Figures released 18 years ago today showed a ‘tidal wave’ of British homes getting connected to the internet, with one-in-four household able to get ‘online’.
While that figure is now hugely outdated, it shows that the turn of the new millennium marked something of a ‘gold rush’ period in the UK and other developed countries to hook up to ‘the net’.
The figures, released on July 10th, 2000, came from the UK Government’s Office for National Statistics (ONS). They showed that in the first quarter of the year around six-and-a-half million UK households gained access to the internet, which was more than double the total for the same period the previous year. It was the first time that the ONS included data on household internet subscriptions in its quarterly Family Expenditure Survey.
Covering a representative 7,000 households, the survey also revealed that internet usage varied according to location, wealth and age of family members. Homes with young families were more likely to use the web, as 35% of those with two or more children had web access, compared to just 1% of single pensioners. South-east England had the greatest percentage of internet users, at just over 24%, while in Northern Ireland the figure was just 11% – although that had doubled from the previous year.
One thing was clear – the growth in internet usage was phenomenal, with more and more households signing up for subscriptions. Another factor was the falling cost of previously expensive internet connections, as more companies got involved in the market, driving prices down. ‘Logging on’ was still a slow, laborious and sometimes haphazard process, using the old ‘dial-up’ connections, but it was the only way for most users. Talk of ‘broadband speeds’ and ‘megabits per second’ was still some way off.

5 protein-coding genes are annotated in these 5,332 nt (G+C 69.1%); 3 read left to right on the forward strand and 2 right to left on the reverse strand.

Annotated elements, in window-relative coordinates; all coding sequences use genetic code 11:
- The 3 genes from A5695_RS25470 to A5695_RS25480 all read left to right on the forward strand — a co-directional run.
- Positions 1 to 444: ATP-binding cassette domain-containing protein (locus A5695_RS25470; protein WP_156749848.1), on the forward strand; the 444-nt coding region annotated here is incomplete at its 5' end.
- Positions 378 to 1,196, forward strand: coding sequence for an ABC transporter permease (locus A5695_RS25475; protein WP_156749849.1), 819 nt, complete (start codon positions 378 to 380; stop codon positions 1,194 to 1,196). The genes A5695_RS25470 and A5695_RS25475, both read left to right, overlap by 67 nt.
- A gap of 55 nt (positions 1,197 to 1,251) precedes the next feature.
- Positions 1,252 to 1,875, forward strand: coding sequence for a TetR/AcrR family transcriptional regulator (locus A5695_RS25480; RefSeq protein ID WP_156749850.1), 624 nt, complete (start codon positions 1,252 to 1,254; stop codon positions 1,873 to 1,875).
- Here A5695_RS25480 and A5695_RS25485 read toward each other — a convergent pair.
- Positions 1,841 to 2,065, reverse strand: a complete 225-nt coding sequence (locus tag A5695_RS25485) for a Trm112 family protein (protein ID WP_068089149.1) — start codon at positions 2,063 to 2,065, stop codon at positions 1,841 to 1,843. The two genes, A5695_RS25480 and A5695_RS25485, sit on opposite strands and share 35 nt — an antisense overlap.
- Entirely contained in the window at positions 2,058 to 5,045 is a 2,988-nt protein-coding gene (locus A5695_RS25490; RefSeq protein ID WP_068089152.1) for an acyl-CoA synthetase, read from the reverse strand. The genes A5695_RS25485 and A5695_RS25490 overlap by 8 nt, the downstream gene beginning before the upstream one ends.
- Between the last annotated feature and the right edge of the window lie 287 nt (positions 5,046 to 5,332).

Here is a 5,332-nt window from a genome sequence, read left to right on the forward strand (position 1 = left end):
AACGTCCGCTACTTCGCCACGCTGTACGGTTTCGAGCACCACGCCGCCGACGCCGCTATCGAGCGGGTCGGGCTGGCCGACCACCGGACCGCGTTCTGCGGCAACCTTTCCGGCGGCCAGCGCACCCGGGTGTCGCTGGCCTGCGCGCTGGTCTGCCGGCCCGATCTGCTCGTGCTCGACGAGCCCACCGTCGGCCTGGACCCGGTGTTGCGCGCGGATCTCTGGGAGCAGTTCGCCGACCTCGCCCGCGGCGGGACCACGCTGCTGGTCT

One cause for concern was the apparent north-south divide in internet usage and ease of access to internet connections. In response, a government spokesman outlined various schemes aimed at ensuring this so-called “digital divide” did not get any bigger. The included opening 700 new IT centres across the country and making sure all UK schools and public libraries could access the internet by 2002, regardless of their location.
That target was almost hit, although it took a little longer to connect some of the remotest locations. By 2002 the rush to get online showed no signs of slowing, with 40% of UK households having internet access and 95% of businesses online. Just three years later, with faster ‘broadband’ connections now available, many existing subscribers were upgrading their ‘dial-up’ technology and most new subscriptions were for broadband.
Since then things have marched on apace, the biggest change being the number of people who routinely access the internet ‘on the go’, using smartphones, tablets and a variety of other gadgets. The latest ONS figures on internet access (from August 2017), show that 90% of UK households now have internet access, up from 89% the previous year and 57% in 2006.
The 2017 figures also show that 73% of adults access the internet on the go, up from 36% in 2011. In terms of purchases, 77% of adults bought good or services online (up from 53% in 2008) and the most popular purchases were clothes and sports goods.
London and the south-east of England still have the highest level of internet access, at 94%, but the ‘digital divide’ has narrowed massively. The biggest increase in usage has been in Scotland, where the number of households accessing the internet has risen from 48% in 2006 to 90% in 2017. Very few households are physically unable to access the internet, but 10% choose not to. Of those, 64% feel they don’t need it, 20% feel they lack the skills to use it, and 12% access it elsewhere (at work, from the library, community centre etc.).
These days it’s easy to wonder how we ever managed without the internet, and for young people a world without instant online access is simply unthinkable! But it’s not so long ago that the internet was the preserve of scientists, academics and IT ‘geeks’, and yet we did manage. And according to the 2017 ONS figures, a tenth of UK households still do.